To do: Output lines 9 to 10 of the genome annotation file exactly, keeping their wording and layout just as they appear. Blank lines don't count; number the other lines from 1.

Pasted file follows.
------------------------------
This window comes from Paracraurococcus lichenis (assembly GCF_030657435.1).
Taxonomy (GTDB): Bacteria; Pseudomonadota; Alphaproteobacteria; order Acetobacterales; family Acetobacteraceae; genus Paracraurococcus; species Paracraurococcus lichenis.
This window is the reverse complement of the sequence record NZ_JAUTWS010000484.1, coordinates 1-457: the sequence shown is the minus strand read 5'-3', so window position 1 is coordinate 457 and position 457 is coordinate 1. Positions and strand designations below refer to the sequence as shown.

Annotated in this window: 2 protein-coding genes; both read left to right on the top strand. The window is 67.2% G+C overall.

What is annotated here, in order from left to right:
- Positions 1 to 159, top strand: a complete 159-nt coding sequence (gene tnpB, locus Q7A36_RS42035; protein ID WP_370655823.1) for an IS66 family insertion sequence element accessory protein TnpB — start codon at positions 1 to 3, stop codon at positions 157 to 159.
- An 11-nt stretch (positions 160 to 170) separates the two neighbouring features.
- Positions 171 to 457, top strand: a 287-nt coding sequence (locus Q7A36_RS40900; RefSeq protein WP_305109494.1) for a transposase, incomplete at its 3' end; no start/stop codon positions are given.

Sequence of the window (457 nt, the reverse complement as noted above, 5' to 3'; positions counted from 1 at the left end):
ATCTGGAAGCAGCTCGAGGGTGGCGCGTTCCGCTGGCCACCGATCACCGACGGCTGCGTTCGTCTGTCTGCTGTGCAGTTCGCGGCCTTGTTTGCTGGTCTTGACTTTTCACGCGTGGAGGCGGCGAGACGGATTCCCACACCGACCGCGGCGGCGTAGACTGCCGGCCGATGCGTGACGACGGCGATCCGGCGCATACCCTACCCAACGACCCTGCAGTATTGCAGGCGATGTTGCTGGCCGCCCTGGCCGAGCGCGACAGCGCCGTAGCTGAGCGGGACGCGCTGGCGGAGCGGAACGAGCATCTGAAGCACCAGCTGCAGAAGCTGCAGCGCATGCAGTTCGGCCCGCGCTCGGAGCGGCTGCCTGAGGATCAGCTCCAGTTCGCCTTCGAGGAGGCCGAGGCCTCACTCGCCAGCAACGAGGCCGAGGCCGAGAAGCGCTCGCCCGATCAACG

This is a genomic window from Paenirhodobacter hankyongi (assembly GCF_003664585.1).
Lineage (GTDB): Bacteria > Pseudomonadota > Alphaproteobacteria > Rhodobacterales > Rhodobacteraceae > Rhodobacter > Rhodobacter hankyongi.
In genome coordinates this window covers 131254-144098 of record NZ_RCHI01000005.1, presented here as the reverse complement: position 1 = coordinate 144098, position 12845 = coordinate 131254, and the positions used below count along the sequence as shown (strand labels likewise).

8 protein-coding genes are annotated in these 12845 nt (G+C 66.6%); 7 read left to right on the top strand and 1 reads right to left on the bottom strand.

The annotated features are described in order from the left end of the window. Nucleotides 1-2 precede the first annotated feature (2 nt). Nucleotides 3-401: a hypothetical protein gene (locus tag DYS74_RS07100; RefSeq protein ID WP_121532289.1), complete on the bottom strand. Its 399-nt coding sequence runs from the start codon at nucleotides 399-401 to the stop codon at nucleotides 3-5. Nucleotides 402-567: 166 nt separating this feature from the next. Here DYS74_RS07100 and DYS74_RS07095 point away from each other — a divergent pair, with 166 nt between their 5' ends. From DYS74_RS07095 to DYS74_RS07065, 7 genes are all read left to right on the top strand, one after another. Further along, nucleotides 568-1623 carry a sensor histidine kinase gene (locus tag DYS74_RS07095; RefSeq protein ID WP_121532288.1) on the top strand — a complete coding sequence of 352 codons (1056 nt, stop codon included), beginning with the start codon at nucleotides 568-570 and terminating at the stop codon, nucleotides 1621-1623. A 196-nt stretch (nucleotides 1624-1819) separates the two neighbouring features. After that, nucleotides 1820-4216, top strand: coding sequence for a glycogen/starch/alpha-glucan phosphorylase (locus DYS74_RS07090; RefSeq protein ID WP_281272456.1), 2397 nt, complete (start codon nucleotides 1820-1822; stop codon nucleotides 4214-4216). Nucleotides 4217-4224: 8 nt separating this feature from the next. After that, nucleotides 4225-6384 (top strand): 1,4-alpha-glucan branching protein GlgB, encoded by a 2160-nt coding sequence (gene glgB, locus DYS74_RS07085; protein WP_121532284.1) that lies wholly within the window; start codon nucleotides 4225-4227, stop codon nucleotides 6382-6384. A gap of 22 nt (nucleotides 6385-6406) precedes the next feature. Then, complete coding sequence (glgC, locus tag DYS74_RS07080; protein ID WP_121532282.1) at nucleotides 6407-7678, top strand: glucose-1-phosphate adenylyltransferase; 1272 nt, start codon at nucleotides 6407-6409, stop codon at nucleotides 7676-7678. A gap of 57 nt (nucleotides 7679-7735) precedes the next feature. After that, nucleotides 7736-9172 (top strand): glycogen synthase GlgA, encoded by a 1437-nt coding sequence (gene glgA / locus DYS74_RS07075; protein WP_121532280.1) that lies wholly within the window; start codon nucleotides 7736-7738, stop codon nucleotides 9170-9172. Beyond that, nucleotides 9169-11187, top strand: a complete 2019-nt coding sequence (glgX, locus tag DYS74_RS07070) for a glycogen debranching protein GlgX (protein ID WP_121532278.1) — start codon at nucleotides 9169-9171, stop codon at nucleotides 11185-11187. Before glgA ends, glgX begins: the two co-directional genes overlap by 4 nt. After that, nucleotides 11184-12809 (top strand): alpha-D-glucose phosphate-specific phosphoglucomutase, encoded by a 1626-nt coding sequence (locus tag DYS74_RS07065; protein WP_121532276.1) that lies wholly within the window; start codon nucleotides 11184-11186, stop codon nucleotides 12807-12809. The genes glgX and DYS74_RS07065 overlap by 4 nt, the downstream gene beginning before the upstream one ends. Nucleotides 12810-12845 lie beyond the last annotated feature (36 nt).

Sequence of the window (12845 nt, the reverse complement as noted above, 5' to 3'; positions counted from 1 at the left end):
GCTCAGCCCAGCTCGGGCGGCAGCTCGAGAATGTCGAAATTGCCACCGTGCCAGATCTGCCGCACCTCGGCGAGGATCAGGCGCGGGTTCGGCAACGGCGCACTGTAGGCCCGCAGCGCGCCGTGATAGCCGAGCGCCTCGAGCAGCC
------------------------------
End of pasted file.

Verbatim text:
Sequence of the window (457 nt, the reverse complement as noted above, 5' to 3'; positions counted from 1 at the left end):
ATCTGGAAGCAGCTCGAGGGTGGCGCGTTCCGCTGGCCACCGATCACCGACGGCTGCGTTCGTCTGTCTGCTGTGCAGTTCGCGGCCTTGTTTGCTGGTCTTGACTTTTCACGCGTGGAGGCGGCGAGACGGATTCCCACACCGACCGCGGCGGCGTAGACTGCCGGCCGATGCGTGACGACGGCGATCCGGCGCATACCCTACCCAACGACCCTGCAGTATTGCAGGCGATGTTGCTGGCCGCCCTGGCCGAGCGCGACAGCGCCGTAGCTGAGCGGGACGCGCTGGCGGAGCGGAACGAGCATCTGAAGCACCAGCTGCAGAAGCTGCAGCGCATGCAGTTCGGCCCGCGCTCGGAGCGGCTGCCTGAGGATCAGCTCCAGTTCGCCTTCGAGGAGGCCGAGGCCTCACTCGCCAGCAACGAGGCCGAGGCCGAGAAGCGCTCGCCCGATCAACG